Plaintiffs' complaint includes five counts. Count I alleges that plaintiffs' guide, Alex, failed to properly train and monitor the tour participants and to conduct the tour in a reasonable manner, and that defendant is liable for Alex's negligence under the doctrine of respondeat superior. ( Id. ¶¶ 20-26.) Count II alleges that defendant was negligent in maintaining its Segways and instructing and monitoring the tour participants. ( Id. ¶¶ 27-33.) Count III alleges that defendant should be held strictly liable for leasing Jordana Casciano a defective Segway. ( Id. ¶¶ 34-42.) Count IV alleges that "an implied contract existed between [defendant] and [Jordana Casciano]" for her participation in the guided tour and that defendant breached implied warranties of merchantability and fitness for a particular purpose that were inherent in that contract. ( Id. ¶¶ 43-47.) Count V alleges that plaintiffs suffered a loss of consortium as a result of defendant's negligence. ( Id. ¶¶ 48-52.)



In evaluating defendant's motion to dismiss for "failure to state a claim upon which relief can be granted" under Rule 12(b)(6), the Court is mindful that a complaint need only contain "a short and plain statement of the claim showing that the pleader is entitled to relief." Bell Atl. Corp. v. Twombly, 550 U.S. 544, 555 (2007) (quoting Fed.R.Civ.P. 8(a)). The "complaint must contain sufficient factual matter, accepted as true, to state a claim to relief that is plausible on its face.'" Ashcroft v. Iqbal, 556 U.S. 662, 678 (2009) (quoting Twombly, 550 U.S. at 570). "A claim has facial plausibility when the plaintiff pleads factual content that allows the court to draw the reasonable inference that the defendant is liable for the misconduct alleged." Id. (citing Twombly, 550 U.S. at 556).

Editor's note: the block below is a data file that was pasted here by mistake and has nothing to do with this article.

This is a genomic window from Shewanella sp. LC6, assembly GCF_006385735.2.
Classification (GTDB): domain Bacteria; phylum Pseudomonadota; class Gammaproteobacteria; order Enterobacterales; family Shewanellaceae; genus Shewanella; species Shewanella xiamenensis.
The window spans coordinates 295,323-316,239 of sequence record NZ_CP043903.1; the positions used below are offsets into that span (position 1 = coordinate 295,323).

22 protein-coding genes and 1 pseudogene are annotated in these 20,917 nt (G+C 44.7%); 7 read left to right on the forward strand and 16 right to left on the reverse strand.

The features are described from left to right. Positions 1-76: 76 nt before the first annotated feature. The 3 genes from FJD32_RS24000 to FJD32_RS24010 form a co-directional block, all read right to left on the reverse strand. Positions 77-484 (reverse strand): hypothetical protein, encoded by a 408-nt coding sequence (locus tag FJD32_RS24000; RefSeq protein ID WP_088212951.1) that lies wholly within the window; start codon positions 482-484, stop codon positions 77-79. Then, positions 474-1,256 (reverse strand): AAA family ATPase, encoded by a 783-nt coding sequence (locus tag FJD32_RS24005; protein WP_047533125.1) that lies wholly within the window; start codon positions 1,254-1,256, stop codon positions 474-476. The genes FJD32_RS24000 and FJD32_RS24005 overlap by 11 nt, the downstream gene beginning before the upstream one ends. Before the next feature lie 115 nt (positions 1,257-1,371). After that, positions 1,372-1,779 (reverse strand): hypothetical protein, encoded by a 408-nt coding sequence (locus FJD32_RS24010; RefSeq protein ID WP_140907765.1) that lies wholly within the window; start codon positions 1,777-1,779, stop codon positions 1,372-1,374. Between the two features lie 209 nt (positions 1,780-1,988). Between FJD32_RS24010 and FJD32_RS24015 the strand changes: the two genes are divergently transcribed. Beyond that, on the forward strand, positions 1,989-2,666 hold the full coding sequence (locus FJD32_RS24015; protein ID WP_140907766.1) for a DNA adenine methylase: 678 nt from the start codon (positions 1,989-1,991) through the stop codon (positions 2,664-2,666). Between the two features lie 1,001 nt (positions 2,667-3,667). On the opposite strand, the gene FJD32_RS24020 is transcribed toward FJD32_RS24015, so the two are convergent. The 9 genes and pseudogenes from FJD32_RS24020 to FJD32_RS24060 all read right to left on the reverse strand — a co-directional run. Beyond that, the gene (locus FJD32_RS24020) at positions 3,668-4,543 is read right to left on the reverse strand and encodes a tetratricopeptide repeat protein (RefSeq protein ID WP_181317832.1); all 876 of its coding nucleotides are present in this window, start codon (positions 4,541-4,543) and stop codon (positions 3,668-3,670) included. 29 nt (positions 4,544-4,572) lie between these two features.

With respect to the alternative motion for summary judgment, defendant must show that "there is no genuine dispute as to any material fact and the movant is entitled to judgment as a matter of law." Fed.R.Civ.P. 56(a); see also Anderson v. Liberty Lobby, Inc., 477 U.S. 242, 247 (1986). A genuine dispute as to a material fact exists if a "reasonable jury could return a verdict for the nonmoving party." Anderson, 477 U.S. at 248. A moving party is thus entitled to summary judgment against "a party who fails to make a showing sufficient to establish the existence of an element essential to that party's case, and on which that party will bear the burden of proof at trial." Waterhouse v. District of Columbia, 298 F.3d 989, 992 (D.C. Cir. 2002) (quoting Celotex Corp. v. Catrett, 477 U.S. 317, 322 (1986)). When considering a motion for summary judgment, "[t]he evidence of the nonmovant is to be believed, and all justifiable inferences are to be drawn in his favor." Anderson, 477 U.S. at 255.


Defendant argues first that plaintiffs "fail to allege facts sufficient to make a claim of strict liability." (Def.'s Mot. at 8.) Defendant acknowledges that strict tort liability in the District of Columbia extends "beyond the seller of a product to any party that was an integral part of the overall producing and marketing enterprise that placed the defective product into the stream of commerce.'" ( Id. at 9 (quoting Wetzel v. Capital City Real Estate, LLC, 73 A.3d 1000, 1006 (D.C. 2013)).) But defendant contends that, even "as a lessor of Segways, ... Defendant was not an integral part of the overall producing and marketing enterprise, ' such that the Court could extend liability to Defendant in ...